The impact of Olympic winter games in Sochi on the development of state identity of the Russian youth: evidence from empirical study

Authors

DOI:

https://doi.org/10.14515/monitoring.2014.3.09

Keywords:

social identity, state identity, young people, government, information and communication interaction, internet-based communication

Abstract

World-class sporting events are one of the most significant macro-markers of identity. They reflect the cognitive, emotional, normative value and behavioral aspects of the interactions between the state and the individual. The following article describes the Russian young people’s state identity in the context of Olympic Winter Games 2014 in Sochi. Using survey and focus-group methods we tried to understand if the official channels of information are relevant to that uses youth and if it is true that “sport as a celebration” unites the individual and the state. The results of the study are the following. (1) The behavioral and emotional elements of the state identity of young Russians demonstrate a strong dependence. However, a positive attitude to the Olympic Games as a special “public-and-private” celebration is formed mainly within small social groups, first of all in the family. News reports in the media, and discussions in official press do not make any difference for the young people. (2) The knowledge of any facts concerning Olympics does not lead to positive emotional, as well as to changes in behavior. Distrust to official sources of information and the desire to “search for truth” in Internet sources increase communicative gap between the government and the youth. (3) The assessment of around-olympic events has been developed through the “Russia is unique” formula. Here, this popular attitude was manifested in the inability to bring the business to a successful end, the inevitability of serious problems in a negative comparison with other (primarily Western) countries. This indicates the dominance of negative identity among Russian youth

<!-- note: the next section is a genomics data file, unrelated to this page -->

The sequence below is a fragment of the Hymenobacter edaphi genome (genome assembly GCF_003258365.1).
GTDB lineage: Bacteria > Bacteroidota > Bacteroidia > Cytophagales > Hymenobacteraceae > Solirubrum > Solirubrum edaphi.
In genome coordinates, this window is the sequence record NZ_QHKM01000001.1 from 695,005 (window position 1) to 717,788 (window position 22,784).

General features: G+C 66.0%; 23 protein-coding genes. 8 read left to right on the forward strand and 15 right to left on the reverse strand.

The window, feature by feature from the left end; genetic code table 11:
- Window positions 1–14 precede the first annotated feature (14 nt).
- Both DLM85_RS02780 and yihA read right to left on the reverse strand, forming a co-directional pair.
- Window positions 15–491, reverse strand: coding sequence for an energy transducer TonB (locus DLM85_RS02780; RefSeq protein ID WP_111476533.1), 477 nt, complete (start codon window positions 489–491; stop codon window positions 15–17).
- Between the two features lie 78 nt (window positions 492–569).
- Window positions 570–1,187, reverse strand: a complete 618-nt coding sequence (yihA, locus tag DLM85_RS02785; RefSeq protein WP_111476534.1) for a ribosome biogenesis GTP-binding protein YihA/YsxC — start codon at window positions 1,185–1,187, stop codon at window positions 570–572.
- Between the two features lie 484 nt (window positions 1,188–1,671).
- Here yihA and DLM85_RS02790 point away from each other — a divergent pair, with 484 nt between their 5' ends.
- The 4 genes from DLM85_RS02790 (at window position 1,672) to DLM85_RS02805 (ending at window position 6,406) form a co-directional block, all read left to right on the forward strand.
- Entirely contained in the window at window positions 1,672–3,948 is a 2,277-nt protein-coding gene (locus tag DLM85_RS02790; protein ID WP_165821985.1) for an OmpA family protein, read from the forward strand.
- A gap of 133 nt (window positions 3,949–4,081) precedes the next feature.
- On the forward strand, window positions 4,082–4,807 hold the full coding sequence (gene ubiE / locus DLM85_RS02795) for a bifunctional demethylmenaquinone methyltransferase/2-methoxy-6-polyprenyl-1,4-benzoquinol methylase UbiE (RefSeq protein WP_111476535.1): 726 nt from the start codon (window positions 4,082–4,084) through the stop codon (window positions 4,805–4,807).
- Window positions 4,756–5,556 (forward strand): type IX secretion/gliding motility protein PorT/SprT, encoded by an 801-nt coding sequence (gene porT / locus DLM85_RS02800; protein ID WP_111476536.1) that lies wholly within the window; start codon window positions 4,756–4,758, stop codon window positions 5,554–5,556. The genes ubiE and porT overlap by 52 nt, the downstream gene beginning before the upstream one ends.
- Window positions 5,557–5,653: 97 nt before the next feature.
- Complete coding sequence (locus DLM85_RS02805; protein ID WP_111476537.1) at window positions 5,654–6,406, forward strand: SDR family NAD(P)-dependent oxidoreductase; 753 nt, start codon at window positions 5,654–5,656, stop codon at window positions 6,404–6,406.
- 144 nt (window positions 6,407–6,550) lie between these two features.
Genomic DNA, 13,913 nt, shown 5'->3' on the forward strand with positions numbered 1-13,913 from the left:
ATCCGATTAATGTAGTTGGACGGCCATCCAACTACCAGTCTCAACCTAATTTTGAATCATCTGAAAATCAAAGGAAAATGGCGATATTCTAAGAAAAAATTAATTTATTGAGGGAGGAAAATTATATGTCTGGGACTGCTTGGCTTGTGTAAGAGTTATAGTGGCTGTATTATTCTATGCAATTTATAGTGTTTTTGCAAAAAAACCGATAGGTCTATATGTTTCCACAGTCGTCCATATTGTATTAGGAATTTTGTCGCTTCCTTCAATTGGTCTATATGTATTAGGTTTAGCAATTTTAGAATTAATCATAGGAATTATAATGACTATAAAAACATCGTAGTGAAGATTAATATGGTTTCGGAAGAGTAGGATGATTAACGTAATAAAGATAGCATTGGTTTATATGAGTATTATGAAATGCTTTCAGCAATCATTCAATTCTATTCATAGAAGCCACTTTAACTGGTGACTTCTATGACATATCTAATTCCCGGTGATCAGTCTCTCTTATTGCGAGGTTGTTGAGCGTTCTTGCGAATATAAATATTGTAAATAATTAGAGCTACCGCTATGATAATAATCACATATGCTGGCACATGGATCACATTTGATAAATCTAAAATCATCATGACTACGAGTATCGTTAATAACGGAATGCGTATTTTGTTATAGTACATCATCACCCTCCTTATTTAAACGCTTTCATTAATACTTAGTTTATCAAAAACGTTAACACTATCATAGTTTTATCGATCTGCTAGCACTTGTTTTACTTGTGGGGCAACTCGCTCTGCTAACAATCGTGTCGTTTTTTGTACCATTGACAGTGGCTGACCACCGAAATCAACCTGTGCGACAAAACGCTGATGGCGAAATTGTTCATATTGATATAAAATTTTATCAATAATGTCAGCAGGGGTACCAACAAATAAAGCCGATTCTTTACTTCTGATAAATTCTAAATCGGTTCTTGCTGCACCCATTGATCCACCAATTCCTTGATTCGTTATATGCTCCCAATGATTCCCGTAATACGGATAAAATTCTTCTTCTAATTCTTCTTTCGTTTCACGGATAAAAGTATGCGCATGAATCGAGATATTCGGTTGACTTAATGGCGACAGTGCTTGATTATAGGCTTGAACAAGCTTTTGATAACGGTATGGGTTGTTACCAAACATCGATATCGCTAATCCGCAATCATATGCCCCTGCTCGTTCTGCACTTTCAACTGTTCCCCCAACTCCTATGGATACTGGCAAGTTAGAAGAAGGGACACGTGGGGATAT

Published

2014-07-10

Issue

Section

SOCIAL DIAGNOSTICS